May 23, 2018
Medical Records Shredding Guidelines For Texas
You may know that medical records require special attention, but how exactly do you go about destroying them?
Every state, including Texas, has its own medical records shredding guidelines and it is up to you to do it right.
I Own a Small Business: Do I Need to Know About Shredding Medical Records?
Whether you work in an office that is part of the medical profession or run your own small business, you still need to know how to treat confidential information including any medical records that may be part of your files.
Any file that contains personally identifiable information relating to medical treatment must be maintained and destroyed according to the rules and regulations cited in HIPAA and the Texas Department of State Health Services.
HIPAA Regulations Apply to Every Business and Person in America
The Health Insurance Portability and Accountability Act was put into effect in 1996 by Congress. It clearly provides regulations on what kind of information can be collected, where and how it is stored and shared, and when and how it may be destroyed.
HIPAA provides a minimum standard for all of the United States, but Texas may create future regulations that are more strict. As the person who handles this personally identifiable information, you are required to stay up to date on any changes to the state and federal rules.
Which Medical Records are Eligible to be Destroyed?
In general, most patient files that meet the standards on the destruction schedule can be destroyed including:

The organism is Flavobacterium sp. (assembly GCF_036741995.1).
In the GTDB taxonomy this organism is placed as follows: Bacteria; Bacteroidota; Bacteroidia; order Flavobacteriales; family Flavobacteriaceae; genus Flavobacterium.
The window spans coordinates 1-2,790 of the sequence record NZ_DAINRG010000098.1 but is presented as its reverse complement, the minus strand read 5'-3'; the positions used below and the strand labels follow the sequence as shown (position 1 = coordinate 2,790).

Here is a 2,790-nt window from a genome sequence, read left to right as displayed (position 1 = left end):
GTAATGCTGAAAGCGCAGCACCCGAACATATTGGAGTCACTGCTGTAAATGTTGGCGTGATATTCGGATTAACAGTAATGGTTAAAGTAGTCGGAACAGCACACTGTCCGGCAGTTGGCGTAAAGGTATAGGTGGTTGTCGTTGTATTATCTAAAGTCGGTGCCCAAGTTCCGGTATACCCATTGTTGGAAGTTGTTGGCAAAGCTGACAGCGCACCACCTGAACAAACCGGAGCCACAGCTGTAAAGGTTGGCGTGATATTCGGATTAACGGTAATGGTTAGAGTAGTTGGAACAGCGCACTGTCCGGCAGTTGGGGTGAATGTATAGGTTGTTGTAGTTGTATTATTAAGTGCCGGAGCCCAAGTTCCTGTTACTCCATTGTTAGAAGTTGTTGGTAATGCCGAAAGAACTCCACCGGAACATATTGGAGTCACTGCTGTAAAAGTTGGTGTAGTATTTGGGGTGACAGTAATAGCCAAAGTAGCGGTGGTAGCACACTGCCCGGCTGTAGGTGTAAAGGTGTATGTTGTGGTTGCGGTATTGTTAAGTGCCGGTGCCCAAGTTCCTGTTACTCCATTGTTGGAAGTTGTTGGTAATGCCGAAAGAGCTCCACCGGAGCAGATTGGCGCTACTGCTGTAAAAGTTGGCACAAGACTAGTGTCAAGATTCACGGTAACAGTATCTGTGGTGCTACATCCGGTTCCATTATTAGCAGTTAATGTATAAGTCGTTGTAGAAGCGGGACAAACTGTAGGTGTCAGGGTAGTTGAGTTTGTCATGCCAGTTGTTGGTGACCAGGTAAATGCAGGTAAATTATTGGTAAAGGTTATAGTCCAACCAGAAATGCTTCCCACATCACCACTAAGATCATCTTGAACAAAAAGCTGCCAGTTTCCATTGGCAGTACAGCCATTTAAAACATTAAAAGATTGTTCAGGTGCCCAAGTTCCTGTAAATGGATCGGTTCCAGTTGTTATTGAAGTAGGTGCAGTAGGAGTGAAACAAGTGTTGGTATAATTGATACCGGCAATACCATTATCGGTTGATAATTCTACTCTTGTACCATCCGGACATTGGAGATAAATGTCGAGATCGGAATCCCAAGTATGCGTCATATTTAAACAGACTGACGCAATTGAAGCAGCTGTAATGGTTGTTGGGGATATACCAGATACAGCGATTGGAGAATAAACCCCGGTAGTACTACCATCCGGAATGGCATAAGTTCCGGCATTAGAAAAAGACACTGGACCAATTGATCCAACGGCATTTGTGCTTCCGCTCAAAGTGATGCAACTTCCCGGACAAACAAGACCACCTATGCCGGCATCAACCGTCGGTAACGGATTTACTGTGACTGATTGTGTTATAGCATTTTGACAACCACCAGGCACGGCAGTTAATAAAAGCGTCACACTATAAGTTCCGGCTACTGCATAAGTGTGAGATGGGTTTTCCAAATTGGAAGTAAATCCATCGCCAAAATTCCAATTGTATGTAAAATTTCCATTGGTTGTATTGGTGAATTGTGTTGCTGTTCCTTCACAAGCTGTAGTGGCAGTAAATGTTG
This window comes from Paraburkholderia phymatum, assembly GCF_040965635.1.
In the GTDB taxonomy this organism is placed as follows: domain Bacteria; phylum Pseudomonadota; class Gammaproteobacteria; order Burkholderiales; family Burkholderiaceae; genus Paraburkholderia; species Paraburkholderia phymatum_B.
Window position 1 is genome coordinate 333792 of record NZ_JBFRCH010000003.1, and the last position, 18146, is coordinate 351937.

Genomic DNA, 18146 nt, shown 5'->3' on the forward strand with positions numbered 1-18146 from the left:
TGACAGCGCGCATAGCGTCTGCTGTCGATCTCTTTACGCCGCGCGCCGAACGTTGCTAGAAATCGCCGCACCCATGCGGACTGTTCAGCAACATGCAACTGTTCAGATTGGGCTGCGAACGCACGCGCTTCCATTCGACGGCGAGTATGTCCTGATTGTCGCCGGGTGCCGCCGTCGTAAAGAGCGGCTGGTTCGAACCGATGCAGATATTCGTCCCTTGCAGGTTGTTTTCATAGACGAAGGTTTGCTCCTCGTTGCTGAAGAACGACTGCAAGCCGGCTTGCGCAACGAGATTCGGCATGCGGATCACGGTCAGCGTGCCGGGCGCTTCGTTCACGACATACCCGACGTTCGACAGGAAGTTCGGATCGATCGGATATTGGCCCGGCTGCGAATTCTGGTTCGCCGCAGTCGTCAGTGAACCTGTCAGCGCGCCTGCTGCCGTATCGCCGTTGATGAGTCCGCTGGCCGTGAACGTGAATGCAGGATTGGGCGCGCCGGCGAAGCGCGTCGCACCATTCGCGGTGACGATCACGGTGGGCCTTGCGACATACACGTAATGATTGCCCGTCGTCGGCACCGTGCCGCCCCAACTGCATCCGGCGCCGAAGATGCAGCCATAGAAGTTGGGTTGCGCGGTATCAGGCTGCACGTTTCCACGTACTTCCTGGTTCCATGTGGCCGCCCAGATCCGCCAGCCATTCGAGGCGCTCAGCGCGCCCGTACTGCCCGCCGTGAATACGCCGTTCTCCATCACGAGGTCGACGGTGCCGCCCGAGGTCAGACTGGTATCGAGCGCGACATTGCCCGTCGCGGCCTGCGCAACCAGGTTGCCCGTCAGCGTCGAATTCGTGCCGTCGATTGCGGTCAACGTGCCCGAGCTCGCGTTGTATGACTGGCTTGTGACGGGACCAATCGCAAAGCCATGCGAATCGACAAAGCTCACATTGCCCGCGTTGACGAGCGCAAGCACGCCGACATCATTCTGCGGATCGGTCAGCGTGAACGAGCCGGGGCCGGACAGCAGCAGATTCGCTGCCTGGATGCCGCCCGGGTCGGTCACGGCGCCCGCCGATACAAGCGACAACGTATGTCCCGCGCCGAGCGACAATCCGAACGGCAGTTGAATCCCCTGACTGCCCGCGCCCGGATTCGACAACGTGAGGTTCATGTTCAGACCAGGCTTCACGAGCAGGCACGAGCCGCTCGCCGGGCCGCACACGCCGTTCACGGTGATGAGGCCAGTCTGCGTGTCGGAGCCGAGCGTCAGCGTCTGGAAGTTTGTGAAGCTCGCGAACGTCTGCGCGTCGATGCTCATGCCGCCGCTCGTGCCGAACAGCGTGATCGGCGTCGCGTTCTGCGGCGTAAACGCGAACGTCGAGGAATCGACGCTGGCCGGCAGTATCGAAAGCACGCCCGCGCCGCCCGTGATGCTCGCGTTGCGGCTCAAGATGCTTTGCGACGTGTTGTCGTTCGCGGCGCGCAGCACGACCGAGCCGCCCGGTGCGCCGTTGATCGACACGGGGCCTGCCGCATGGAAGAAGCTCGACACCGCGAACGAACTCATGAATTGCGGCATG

- Treatment records
- Payment records
- Paperwork regarding a Leave of Absence request for medical reasons
- Vaccination records
- Any file in an employee’s records that cites a medical condition and/or treatment
However, you should not send any medical records to the shredder that are being cited in an ongoing investigation, legal suit or are currently being used for treatment.
When can Medical Records be Sent to the Shredder?
The standard guideline in Texas for doctor’s offices is 7 years and hospitals are 10 years.
If you maintain your destruction schedule with those two numbers in mind, most of the time you won’t need to refer to the detailed regulations.
What does the 7 or 10 years refer to?
- 7 years since the last time the patient was treated
- If a minor: keep the records until they are 21 or for 7 years past their last treatment–whichever is later
You may create an inactive file area or electronic file that stores medical records for the required waiting period, but it must be separate from other personally identifiable information and locked or encrypted.
You must create a log that indicates which files have been put into long-term storage waiting for destruction and only certified employees will have access to that cold storage. Any movement in or out of the storage area must be documented on the log.
Your log will also indicate when the records are destroyed and who witnessed the destruction.
What is the Safest Method for Destruction?
Now that you have sorted out which files are eligible for destruction, how should you get rid of them? HIPAA and Texas medical records destruction requirements both stipulate that the files must be: